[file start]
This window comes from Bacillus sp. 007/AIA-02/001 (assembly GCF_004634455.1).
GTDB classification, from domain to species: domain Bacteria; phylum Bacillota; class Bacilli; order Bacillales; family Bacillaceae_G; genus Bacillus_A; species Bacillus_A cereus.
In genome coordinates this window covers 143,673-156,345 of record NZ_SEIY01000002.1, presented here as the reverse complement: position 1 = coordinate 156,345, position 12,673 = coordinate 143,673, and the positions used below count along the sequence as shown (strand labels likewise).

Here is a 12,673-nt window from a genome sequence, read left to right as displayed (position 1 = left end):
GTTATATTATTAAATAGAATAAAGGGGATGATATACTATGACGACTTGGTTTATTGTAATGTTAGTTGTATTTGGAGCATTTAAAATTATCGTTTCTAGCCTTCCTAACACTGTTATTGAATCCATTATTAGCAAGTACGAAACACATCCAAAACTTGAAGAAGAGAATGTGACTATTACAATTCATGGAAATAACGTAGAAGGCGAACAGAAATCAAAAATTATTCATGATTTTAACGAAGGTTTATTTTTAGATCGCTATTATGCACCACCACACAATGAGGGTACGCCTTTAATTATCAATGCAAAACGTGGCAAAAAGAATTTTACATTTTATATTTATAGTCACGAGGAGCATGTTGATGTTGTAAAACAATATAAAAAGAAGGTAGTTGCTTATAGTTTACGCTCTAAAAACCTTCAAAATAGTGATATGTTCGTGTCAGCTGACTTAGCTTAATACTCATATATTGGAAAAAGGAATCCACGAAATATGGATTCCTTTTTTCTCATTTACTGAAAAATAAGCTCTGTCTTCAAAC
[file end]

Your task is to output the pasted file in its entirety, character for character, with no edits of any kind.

This window comes from Bacillus sp. 007/AIA-02/001 (assembly GCF_004634455.1).
GTDB classification, from domain to species: domain Bacteria; phylum Bacillota; class Bacilli; order Bacillales; family Bacillaceae_G; genus Bacillus_A; species Bacillus_A cereus.
In genome coordinates this window covers 143,673-156,345 of record NZ_SEIY01000002.1, presented here as the reverse complement: position 1 = coordinate 156,345, position 12,673 = coordinate 143,673, and the positions used below count along the sequence as shown (strand labels likewise).

Here is a 12,673-nt window from a genome sequence, read left to right as displayed (position 1 = left end):
GTTATATTATTAAATAGAATAAAGGGGATGATATACTATGACGACTTGGTTTATTGTAATGTTAGTTGTATTTGGAGCATTTAAAATTATCGTTTCTAGCCTTCCTAACACTGTTATTGAATCCATTATTAGCAAGTACGAAACACATCCAAAACTTGAAGAAGAGAATGTGACTATTACAATTCATGGAAATAACGTAGAAGGCGAACAGAAATCAAAAATTATTCATGATTTTAACGAAGGTTTATTTTTAGATCGCTATTATGCACCACCACACAATGAGGGTACGCCTTTAATTATCAATGCAAAACGTGGCAAAAAGAATTTTACATTTTATATTTATAGTCACGAGGAGCATGTTGATGTTGTAAAACAATATAAAAAGAAGGTAGTTGCTTATAGTTTACGCTCTAAAAACCTTCAAAATAGTGATATGTTCGTGTCAGCTGACTTAGCTTAATACTCATATATTGGAAAAAGGAATCCACGAAATATGGATTCCTTTTTTCTCATTTACTGAAAAATAAGCTCTGTCTTCAAAC